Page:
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Pierre Garcon won’t match Dez Bryant’s leaping ability. And although he’s plenty fast in his own right, he won’t equal DeSean Jackson’s speed, and he’s not nearly as versatile as Randall Cobb, or Tavon Austin eventually. But he matches or exceeds them all in a category which is more difficult to define and place: importance.

The Washington Redskins haven’t won a game yet this year, while the Oakland Raiders have. Go ahead and take a few minutes to process that.

In hindsight, the Redskins slumping and plodding along to begin this season isn’t especially surprising, with their quarterback who spent the offseason recovering from multiple knee ligament tears still a shell of himself. Three straight losses at the beginning of a season creates the illusion of a mountain that’s far too daunting. The task of digging out from the hole beneath that mountain becomes more difficult with each loss, but this is the same team that lost three straight games between weeks seven and nine last year, and taking that further, they dropped four out of five in the same stretch. Then all they did was win seven consecutive games to clinch the NFC East. See, easy.

Such a Herculean feat was made possible last year by Garcon, and as Griffin’s health continues to improve along with the connection with his top receiver, hope remains. For Griffin and Garcon, the fit lies in athleticism multiplied.

Garcon plugged through an injury of his own last year, missing six games with a troublesome toe. But when he was on the field, the Redskins only lost one game. Here’s why:

  • Of Griffin’s 207 pass attempts during games with Garcon healthy, over a quarter of them (26.5 percent) were directed at the former Colt.
  • When Garcon caught those balls, he averaged a gain of 17.6 yards.
  • And of his 633 total yards in 2012 despite that missed time, 325 of them (51.3 percent) were gained after the catch.

That last number is the most important for the Griffin-Garcon football friendship. Often as the target when the defense bites and is frozen by the read-option, Garcon is given the ball in space and asked to create with his straight-line speed. That’s what’s led to such a high percentage of YAC compared to his overall yardage. He’s able to consistently accumulate extra yards by being given the ball in space. For perspective, Wes Welker led the league in YAC last year with 702 yards, but the final percentage of his overall yardage was only slightly higher than Garcon’s (51.8).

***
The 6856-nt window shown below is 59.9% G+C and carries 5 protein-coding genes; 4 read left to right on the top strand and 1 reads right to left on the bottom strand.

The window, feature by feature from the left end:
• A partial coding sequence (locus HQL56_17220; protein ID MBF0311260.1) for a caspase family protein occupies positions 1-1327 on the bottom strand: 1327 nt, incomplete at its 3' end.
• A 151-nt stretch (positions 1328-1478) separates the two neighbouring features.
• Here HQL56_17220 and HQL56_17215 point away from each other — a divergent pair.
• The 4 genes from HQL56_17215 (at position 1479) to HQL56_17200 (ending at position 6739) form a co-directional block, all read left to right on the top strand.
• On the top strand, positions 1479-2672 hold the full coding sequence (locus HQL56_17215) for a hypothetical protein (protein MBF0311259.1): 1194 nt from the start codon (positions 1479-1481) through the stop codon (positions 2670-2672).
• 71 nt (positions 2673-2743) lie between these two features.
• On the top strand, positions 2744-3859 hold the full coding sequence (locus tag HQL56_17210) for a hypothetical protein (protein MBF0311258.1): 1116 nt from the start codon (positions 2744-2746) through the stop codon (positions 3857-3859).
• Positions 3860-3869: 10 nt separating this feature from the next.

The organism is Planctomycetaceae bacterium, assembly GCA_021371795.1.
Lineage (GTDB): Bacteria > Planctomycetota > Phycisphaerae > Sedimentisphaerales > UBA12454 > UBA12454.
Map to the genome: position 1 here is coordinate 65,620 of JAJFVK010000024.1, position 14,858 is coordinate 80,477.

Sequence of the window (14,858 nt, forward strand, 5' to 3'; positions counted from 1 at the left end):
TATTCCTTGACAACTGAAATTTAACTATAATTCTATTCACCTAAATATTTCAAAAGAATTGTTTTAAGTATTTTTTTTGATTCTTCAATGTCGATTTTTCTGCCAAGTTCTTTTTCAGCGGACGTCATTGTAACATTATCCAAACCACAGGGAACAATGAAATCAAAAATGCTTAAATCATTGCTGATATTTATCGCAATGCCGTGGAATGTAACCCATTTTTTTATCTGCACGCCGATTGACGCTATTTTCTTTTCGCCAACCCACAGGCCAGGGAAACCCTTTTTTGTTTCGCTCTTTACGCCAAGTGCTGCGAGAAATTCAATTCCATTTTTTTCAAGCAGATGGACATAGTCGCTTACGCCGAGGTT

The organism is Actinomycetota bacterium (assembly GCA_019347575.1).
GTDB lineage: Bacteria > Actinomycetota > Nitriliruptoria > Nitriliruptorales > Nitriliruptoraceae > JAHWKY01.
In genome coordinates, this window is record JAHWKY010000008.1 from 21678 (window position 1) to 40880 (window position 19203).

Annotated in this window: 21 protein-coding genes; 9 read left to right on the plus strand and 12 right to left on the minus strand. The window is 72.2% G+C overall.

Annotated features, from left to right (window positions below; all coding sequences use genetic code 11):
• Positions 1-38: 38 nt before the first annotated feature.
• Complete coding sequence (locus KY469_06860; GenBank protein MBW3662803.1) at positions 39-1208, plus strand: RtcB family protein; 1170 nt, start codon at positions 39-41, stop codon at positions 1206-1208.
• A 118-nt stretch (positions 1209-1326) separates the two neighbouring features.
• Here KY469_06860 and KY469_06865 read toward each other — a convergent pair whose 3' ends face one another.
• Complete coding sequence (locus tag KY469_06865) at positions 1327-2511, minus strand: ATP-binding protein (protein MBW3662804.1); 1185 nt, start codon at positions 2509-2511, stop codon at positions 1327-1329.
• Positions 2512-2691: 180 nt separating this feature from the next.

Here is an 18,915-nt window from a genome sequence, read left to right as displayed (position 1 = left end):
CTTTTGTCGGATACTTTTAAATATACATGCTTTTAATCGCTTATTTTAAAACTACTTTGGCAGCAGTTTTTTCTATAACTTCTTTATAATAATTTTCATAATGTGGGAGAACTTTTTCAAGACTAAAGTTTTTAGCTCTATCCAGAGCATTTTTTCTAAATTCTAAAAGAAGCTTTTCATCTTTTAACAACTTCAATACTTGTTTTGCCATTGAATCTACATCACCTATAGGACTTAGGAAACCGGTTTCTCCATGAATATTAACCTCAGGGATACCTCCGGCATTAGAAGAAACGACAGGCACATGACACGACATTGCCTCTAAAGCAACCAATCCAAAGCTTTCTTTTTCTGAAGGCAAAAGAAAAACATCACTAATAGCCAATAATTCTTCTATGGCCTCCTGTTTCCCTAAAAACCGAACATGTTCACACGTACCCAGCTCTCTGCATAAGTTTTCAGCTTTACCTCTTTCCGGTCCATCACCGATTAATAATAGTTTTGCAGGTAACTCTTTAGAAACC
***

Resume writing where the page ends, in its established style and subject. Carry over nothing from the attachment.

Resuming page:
One of the defining images of RG3′s rookie season (aside form, you know, his knee combusting) was his 88-yard touchdown pass to Garcon in the first quarter of his first game. It’s a throw that briefly led to Griffining, because them kids with their web cameras thought it was cool. But notice something else: it was also a pass that traveled only 17 yards through the air, while Garcon trucked the rest of the way.

This year it’s been much of the same, just with more losing. It’s a damn shame Garcon can’t play cornerback, or pretty much any defensive position.

Griffin has leaned on Garcon even more, targeting him 37 times over just three games (an absurd 12.3 targets per game), and they’re converting those targets into catches at a 62.1 percent rate. He’s fifth in YAC with 127 yards, and predictably Garcon leads the Redskins in catches with 23 and it’s not close, as Santana Moss’ 15 receptions are far in the rear view. That reception total also ties him for fourth overall in the league, only five catches behind leader Julian Edelman (seriously). Keep looking at that catch total for a second, and remember that in 2012 he had 44 overall. In three games he’s already halfway to that number.

That’s how important Garcon is to Griffin and the Redskins’ offense. Toss in his 280 receiving yards (143 of which came in Week 2 against the Packers), and Garcon is setting a pretty obscene pace through nearly a quarter of the season: 122 receptions, 197 targets (there were only three receivers with more than 190 last year), and 1,493 receiving yards.

Offensively for the Redskins, attempts to avert disaster have run through Garcon. If he stays healthy, that’s not about to change.

Pierre Garcon ran track at Norwich University, where he ran a 10.6 seconds 100 meters and a 21.7 seconds 200 meters. Is there a faster receiver in the NFL? Let us know what you think on Twitter using the #FanEnough hashtag.